Speed can be an addicting feeling for many players. The desire to go fast and blast through obstacles is appealing on a very base level. This feeling is definitely one of the reasons that speed-running exists and why it continues to grow. As such, any game that boasts speed is gonna draw attention while setting a precedent. Wouldn’t you know it; the brand new game Speed Limit by Game Chuck does that. An everyman finds himself thrown into a high-stakes, high-tension and high-speed situation with no way to run but forward. Speed Limit doesn’t slow down even for a minute, and that’s exactly how it should be.
Why the Need for Speed?
I’ve said it before and I’ll say it again, sometimes the absence of a clear story is for the better. The briefest of moments is all it takes to get things going and Speed Limit has one right at the start. Opening on a subway train full of non-descript passengers, a weary disheveled suddenly comes through one of the car doors. He collapses on the nearest passenger, a young man in a t-shirt, handing him a weapon. Immediately following this, a group of armed soldiers led by an Agent Smith-looking guy burst onto the train. Before any of them can apprehend t-shirt man, he takes off running, shooting anyone standing in his way. You’re being hunted and you’ve got to escape however you can, that’s plenty of justification to start running and never stop.
The Runner’s High
Experienced runners will talk about something called the “Runner’s High,” a moment during a run where endorphins generate a euphoric sensations. Speed Limit has more than one of those moments throughout the gameplay. One of them comes through in the simplicity of its design. Reminiscent of fast-paced games like Super Meat Boy, it’s a game that gets started right away and gives you everything you need right off the bat. The controls are few and easy to master while the scenarios provide daunting challenges. Since speed is the name of the game, the fewer controls to keep track of, the more players can focus on the experience.
The peak of this high has to come from the variety of gameplay design. In the vein of games like WarioWare and Tondemo Crisis, each set of levels has different rules and designs. There are over five different game designs that incorporate the controls in similar yet distinct ways. Each one feeds into the overall theme of speed by giving the character various moods of transportation. On top of that, each set of levels presents the game from another angle and makes use of the new perspective. From 2D platform running to rotating jet flying, this game pushes multiple limits.
The level of challenge is also something that deserves applause. A rule of thumb for creating an inherently difficult game is to make the length short, but the obstacles tough. Speed Limit is not a long game, but it can feel long if you don’t take it seriously. This is a game for both casual players and hardcore types. It keeps players on their toes while honing their reflexes in different ways. The difficulty also remains quite consistent throughout so nothing ever feelings too surprising.
Last, a brief mention of the aesthetics. Even though the game is done with pixel art, it still has the weight of a fun and campy action movie. There’s always something exciting happening even during the setup. The music also adds a more extreme feeling to the overall experience.
Hitting the Wall
The negative side to the so-called runner’s high is something quite severe. Commonly popping up among marathon runners, they talk about “hitting the wall.” Essentially, this is a point of intense fatigue where the person can’t move, think, or even breathe. While not as serious as that, Speed Limit hits a few walls of its own. The first wall is its hit detection throughout. You’re moving so fast, which makes it more frustrating to have a pixel-perfect execution every single time. Sometimes the window of not-getting-killed is so small that at points it feels like it comes down to pure luck.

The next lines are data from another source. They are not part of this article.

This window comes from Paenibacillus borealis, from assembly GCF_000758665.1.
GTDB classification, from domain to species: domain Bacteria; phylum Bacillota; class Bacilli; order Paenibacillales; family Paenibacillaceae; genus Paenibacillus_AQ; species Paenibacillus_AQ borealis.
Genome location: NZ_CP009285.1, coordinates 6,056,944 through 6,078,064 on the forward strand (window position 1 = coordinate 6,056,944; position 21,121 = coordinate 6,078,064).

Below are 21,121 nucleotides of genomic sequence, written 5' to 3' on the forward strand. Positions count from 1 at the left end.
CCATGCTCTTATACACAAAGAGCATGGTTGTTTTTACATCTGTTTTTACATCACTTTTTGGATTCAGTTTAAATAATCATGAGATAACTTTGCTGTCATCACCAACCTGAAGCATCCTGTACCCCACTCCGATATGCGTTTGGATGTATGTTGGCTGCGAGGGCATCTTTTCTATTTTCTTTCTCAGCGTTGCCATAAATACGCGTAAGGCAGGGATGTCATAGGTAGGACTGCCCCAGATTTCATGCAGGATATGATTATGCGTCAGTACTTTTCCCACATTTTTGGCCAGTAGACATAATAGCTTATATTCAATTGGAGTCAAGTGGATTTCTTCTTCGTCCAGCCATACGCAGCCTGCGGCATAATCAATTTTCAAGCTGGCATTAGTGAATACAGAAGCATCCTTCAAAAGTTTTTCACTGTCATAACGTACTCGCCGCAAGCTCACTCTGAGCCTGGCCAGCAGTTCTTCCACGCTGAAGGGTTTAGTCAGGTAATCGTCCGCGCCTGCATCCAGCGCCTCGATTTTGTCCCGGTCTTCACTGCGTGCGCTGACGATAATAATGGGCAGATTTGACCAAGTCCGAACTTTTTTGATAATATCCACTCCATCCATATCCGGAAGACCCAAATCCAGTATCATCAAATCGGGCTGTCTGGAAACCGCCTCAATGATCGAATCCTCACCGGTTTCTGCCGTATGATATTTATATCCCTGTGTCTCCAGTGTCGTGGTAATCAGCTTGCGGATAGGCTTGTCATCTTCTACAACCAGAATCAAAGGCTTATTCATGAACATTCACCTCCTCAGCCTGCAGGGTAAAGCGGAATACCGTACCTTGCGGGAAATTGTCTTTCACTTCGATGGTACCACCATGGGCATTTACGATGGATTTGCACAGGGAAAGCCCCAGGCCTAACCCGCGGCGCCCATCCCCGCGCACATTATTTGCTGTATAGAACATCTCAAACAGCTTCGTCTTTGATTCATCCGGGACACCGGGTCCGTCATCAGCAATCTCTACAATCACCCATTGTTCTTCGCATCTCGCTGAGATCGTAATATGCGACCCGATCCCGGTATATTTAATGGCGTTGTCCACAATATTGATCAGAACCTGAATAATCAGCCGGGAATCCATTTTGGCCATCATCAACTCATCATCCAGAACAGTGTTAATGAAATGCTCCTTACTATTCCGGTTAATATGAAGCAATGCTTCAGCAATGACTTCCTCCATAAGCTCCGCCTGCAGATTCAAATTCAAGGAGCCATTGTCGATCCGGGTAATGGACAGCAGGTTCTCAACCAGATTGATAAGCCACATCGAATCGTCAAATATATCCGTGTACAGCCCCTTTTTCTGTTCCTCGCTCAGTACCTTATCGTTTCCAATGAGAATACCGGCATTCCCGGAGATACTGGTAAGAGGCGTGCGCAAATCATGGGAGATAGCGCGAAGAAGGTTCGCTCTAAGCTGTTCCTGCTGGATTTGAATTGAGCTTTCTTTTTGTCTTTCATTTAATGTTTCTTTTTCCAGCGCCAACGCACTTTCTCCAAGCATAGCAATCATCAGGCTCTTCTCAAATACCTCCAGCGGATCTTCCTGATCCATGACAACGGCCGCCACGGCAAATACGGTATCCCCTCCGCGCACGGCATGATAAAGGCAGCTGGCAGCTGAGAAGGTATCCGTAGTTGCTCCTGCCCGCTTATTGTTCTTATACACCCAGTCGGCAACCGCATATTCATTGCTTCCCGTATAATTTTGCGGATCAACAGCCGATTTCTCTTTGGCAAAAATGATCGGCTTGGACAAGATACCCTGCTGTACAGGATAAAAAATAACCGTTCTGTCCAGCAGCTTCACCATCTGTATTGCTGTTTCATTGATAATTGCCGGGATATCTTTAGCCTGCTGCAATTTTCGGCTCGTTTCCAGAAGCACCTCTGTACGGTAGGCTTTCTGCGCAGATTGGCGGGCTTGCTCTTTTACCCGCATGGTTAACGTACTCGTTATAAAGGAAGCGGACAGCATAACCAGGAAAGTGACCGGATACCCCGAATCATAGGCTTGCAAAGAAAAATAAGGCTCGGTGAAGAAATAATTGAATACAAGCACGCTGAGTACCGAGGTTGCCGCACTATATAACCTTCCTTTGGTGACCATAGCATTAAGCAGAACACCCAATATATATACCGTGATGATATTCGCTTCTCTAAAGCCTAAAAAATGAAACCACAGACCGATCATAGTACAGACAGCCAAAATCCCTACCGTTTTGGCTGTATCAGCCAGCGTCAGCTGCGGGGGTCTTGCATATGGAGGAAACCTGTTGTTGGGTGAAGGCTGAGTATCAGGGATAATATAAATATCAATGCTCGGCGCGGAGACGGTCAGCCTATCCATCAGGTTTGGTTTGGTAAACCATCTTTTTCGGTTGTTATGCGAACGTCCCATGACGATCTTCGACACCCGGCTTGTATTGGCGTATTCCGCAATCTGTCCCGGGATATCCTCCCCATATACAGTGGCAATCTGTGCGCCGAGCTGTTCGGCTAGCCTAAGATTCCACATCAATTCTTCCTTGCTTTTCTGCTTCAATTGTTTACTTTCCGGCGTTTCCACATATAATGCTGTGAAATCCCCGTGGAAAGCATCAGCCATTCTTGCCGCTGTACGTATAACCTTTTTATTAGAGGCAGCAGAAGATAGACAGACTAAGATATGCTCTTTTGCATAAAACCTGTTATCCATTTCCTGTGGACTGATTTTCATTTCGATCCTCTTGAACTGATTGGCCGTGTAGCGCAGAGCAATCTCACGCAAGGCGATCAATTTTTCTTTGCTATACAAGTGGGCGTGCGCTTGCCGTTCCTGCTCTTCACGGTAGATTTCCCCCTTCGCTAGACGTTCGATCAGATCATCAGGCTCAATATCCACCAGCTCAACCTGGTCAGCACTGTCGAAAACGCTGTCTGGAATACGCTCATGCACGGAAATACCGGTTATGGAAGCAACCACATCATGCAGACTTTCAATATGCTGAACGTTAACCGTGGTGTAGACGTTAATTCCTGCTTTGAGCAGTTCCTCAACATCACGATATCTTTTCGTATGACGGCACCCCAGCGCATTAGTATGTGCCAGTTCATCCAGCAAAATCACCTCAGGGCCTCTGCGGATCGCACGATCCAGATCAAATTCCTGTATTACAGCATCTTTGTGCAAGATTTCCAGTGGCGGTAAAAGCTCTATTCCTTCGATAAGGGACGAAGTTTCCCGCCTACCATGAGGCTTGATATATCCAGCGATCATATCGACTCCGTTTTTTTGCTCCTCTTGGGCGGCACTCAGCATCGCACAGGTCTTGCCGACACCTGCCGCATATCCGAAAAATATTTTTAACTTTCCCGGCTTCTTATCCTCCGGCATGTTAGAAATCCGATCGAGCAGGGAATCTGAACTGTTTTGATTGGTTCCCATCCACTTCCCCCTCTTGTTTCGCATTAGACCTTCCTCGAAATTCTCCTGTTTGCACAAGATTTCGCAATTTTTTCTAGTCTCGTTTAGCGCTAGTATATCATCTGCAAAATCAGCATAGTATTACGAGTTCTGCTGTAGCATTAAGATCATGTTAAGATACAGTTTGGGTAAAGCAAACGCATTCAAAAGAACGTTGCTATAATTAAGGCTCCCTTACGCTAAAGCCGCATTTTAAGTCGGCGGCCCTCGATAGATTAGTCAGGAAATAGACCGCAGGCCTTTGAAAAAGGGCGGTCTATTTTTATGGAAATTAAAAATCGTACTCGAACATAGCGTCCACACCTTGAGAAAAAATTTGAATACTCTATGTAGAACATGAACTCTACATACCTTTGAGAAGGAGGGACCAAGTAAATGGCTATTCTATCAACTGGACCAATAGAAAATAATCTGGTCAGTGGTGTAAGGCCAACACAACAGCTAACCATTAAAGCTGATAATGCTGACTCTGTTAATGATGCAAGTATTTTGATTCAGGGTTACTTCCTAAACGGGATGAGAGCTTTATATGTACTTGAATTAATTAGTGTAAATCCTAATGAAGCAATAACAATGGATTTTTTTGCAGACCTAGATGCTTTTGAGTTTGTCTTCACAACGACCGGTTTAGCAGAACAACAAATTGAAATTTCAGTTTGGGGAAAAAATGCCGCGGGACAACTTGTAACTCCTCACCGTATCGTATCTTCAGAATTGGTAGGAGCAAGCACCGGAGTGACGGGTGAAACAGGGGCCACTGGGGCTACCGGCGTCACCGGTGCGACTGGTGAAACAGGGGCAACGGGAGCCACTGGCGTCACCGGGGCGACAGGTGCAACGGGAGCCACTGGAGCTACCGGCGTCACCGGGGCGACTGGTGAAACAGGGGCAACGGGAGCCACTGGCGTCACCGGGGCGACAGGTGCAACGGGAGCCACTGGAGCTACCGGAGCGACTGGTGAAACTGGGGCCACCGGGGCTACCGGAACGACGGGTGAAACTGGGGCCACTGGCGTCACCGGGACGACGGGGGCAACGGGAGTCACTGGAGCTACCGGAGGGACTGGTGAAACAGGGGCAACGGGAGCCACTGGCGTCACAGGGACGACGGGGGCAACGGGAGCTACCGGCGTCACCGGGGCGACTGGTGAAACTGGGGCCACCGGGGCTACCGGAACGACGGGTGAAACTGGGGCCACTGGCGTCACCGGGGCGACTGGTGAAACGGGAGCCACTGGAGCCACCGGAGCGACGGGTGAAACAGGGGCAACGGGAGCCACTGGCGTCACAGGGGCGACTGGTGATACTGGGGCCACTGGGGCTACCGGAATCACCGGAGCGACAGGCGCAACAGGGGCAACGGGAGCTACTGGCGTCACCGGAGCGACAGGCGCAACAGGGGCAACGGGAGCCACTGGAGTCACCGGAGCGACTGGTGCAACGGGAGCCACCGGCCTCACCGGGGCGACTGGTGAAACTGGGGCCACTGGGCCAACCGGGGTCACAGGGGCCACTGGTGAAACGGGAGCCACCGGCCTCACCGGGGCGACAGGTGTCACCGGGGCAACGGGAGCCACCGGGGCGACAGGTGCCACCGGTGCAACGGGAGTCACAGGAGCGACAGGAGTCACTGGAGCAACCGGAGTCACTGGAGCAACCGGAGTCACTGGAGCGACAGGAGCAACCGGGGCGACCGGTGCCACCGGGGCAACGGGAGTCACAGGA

Then there’s the character placement issue. This may be hard to describe, but sometimes it feels like you don’t know you’re in the wrong place until it’s too late. There were several moments during my run where I nimbly avoided something only to die due to pacing which isn’t tracked. Other times, things are coming at you so fast that you don’t know where you should be. There aren’t really any clear indicators of the “right path” sometimes so you’ll just have to guess. You could argue that this adds to the challenge, but it feels unintentional at best.
Coming back to the controls, there seems to be some unreliability there. While they are fairly simple for each set of levels, the controls feel like they shift between tight and loose. This may be contextual since each set makes use of a different vehicle, but that doesn’t make it any less jarring. To shift from smooth turning mechanics to overly sensitive ones is not easy and will take a few fatal injuries to get a handle on. The motorcycle sections are particular tricky considering how many sudden turns and obstacles they have.
Speed Limit Review | End of the Road
A speed limit is one of things that universally understood and typically obeyed. Speed Limit takes this norm and mocks it by breaking it in many ways. The game is all about speed and never shifts from it, throwing plenty of barriers to drift around or blast through. With easy-to-learn and hard-to-master structure, anyone can pick it up and feel the thrill. It’s a quick ride that’s made less smooth by a few of the technical speed bumps. However, that’s a minor inconvenience to pay for such fun and accessible rush.
Final Score: 7 out of 10
This review is based on a PC download code provided by the publisher. Speed Limit is now available for Nintendo Switch, PlayStation 4, Xbox One, Xbox Series X|S, and PC via Steam.